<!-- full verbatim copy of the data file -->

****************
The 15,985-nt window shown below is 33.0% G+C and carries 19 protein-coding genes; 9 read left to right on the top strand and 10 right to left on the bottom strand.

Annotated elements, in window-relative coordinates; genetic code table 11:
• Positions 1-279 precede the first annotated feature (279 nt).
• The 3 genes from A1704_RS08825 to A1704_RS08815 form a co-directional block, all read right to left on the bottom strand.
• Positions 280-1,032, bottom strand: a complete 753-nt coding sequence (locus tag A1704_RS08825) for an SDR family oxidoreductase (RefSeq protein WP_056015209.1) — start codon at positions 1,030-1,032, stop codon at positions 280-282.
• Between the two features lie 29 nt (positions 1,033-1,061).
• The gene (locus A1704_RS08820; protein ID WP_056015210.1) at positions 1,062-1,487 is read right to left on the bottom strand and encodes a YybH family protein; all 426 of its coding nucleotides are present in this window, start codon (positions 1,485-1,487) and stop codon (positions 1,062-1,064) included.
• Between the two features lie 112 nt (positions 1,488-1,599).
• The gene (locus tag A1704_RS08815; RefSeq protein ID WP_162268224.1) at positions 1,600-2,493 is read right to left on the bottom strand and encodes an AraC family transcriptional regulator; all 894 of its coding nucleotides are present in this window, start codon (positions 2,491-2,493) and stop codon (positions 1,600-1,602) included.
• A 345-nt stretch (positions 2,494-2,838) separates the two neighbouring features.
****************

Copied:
The 15,985-nt window shown below is 33.0% G+C and carries 19 protein-coding genes; 9 read left to right on the top strand and 10 right to left on the bottom strand.

Annotated elements, in window-relative coordinates; genetic code table 11:
• Positions 1-279 precede the first annotated feature (279 nt).
• The 3 genes from A1704_RS08825 to A1704_RS08815 form a co-directional block, all read right to left on the bottom strand.
• Positions 280-1,032, bottom strand: a complete 753-nt coding sequence (locus tag A1704_RS08825) for an SDR family oxidoreductase (RefSeq protein WP_056015209.1) — start codon at positions 1,030-1,032, stop codon at positions 280-282.
• Between the two features lie 29 nt (positions 1,033-1,061).
• The gene (locus A1704_RS08820; protein ID WP_056015210.1) at positions 1,062-1,487 is read right to left on the bottom strand and encodes a YybH family protein; all 426 of its coding nucleotides are present in this window, start codon (positions 1,485-1,487) and stop codon (positions 1,062-1,064) included.
• Between the two features lie 112 nt (positions 1,488-1,599).
• The gene (locus tag A1704_RS08815; RefSeq protein ID WP_162268224.1) at positions 1,600-2,493 is read right to left on the bottom strand and encodes an AraC family transcriptional regulator; all 894 of its coding nucleotides are present in this window, start codon (positions 2,491-2,493) and stop codon (positions 1,600-1,602) included.
• A 345-nt stretch (positions 2,494-2,838) separates the two neighbouring features.